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NYAS China Conference reveals latest advances in biomedical sciences


Shanghai conference featured over 100 noted scientists from US, Europe and Asia

China has experienced tremendous growth within the past decade. Its economic boom and growing domestic market is now paralleled by its ascendancy in the life sciences, and the country’s scientists are rapidly rising to the cutting edge in areas such as neuroscience, chemical biology, and many other fields. Moreover, the global threat posed by infectious diseases such as the H5N1 bird flu virus, SARS and HIV-AIDS has spurred extensive research in China that promises to benefit science and medicine the world over.

To share the advances that Chinese scientists have made in the sciences and facilitate increased collaboration and partnership among scientists from the U.S., China, Europe, and other parts of Asia, the New York Academy of Sciences, the Chinese Academy of Sciences and the Shanghai Institutes of Biomedical Sciences recently hosted a groundbreaking conference. This unique meeting brought together more than 100 scientists from China, the U.S., Europe and other parts of Asia to discuss the most pressing issues at the cutting edge of biomedical science.

For a comprehensive online report revealing all the major information presented at this unprecedented conference, check out for the Frontiers in Biomedical Science eBriefing. The report includes an overview; bulleted highlights and summaries encapsulating every major presentation; chapterized, searchable audio presentations, synchronized with speakers’ slides; links to relevant web sites, books, journal articles; and cross-referenced articles from the Academy on related subjects.

Exciting New Research from East and West

Panel discussions, plenary lectures, and shorter technical talks by leading researchers from China, the United States, and Europe focused on four specific scientific areas: (1) chemical biology (2) infectious diseases (3) genomic medicine, and (4) neuroscience.

The eBriefing reveals the latest research on:

Chemical Biology:
Gregory Verdine, Harvard College professor of chemical biology, discussed emerging opportunities in chemical biology, and urged Chinese scientists to develop drugs from natural products for previously "undruggable" targets. He was joined by Virginia Cornish, Columbia University, who discussed research focused on developing ways of co-opting ribosomes to synthesize strings of nucleotides that do not occur in nature. Dawei Ma, Shanghai Institute of Organic Chemistry and Hua-Liang Jiang, Shanghai Institute of Materia Medica, discussed how methods in chemical biology might be applied to targeting the SARS virus and other microbes.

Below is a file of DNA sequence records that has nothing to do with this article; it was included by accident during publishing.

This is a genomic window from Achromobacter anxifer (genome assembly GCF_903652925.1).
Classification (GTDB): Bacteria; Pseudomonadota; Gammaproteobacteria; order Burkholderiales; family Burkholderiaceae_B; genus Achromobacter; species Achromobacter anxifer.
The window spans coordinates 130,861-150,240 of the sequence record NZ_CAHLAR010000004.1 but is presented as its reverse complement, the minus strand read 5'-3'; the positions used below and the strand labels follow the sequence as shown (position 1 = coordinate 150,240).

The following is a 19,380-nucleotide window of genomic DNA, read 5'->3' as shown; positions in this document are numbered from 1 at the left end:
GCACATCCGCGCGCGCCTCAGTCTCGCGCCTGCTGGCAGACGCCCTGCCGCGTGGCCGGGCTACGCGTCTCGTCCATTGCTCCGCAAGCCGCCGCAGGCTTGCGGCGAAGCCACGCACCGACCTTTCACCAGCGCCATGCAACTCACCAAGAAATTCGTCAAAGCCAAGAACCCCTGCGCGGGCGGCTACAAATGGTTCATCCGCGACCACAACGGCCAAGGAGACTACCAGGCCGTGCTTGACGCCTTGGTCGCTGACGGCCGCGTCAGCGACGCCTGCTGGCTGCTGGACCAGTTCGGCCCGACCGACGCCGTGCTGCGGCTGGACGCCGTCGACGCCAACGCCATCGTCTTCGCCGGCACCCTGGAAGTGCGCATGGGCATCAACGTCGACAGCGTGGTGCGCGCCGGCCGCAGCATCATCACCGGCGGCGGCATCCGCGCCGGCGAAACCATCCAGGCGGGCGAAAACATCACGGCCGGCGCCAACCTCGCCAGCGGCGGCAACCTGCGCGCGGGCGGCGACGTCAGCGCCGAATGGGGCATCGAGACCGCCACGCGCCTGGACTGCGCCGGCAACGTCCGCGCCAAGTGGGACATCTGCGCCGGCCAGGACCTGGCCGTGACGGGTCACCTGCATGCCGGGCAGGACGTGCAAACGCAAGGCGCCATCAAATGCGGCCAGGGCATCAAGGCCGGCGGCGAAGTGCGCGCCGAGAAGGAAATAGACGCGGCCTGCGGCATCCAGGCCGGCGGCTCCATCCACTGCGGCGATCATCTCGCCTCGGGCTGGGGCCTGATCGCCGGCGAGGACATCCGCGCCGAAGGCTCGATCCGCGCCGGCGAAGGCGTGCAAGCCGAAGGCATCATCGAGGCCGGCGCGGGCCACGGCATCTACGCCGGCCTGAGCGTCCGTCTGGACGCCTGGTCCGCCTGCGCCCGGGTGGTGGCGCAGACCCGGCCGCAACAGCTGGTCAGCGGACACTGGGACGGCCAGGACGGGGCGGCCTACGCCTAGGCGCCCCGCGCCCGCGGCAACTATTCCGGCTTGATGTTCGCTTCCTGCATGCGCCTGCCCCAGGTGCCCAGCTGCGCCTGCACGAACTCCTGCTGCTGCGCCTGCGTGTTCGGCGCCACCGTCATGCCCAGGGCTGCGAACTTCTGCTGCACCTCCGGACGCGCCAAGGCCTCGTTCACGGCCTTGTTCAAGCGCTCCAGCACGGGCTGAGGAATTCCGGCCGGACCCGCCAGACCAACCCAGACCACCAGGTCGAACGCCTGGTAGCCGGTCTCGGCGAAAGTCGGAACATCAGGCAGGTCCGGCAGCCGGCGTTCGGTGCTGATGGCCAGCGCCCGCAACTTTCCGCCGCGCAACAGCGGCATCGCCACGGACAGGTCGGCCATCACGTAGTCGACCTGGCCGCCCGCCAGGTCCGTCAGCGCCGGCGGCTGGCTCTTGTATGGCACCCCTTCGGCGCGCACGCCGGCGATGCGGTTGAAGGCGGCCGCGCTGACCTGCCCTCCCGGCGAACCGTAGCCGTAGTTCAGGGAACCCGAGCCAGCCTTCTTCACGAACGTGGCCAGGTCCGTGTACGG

Genomic Medicine (Leukemia):
Zhu Chen, vice president of the Chinese Academy of Sciences, discussed the potential benefits of genomic medicine, esp. in relation to leukemia and revealed a new method of attacking this disease. Rather than attempting to kill the cells that constitute the disease, his work attempts to reveal the complex systems of regulatory genetics that cause it. He showed data suggesting that this systems-based method can improve outcomes. In addition, Jan Carlstedt-Duke, the Karolinkska Insitute, also described several efforts in Sweden to develop comprehensive, searchable, integrated databases of genetic information.

Infectious Diseases (SARS & Avian Flu):
David Perlin, president and scientific director of the Public Health Research Institute in Newark, New Jersey, discussed the challenges of controlling infectious diseases around the world and his work on the evolution of drug-resistant strains of infectious fungi. Marc Lipsitch, Harvard School of Public Health, examined why avian flu is more dangerous than SARS, and Bing Sun, SIBS Institute of Biochemistry and Cell Biology discussed a diagnostic test for SARS.

Cutting-Edge Studies of Molecular Sensory Systems
Xu Zhang, Chinese Academy of Science’s Institute of Neuroscience, discussed the molecular and cellular mechanisms of pain. Bruce Hahn, University of Chicago and Sun Yat-sen University, joined him in a discussion that wove together anthropology, genetics, and neurobiology.

Aging and Hormones
Étienne-Émile Baulieu, the past president of the French Academy of Sciences also known for his work on RU486 ("the morning-after pill") discussed how hormone therapy might be used to mitigate some diseases common to aging men and women.

Jennifer Tang | EurekAlert!
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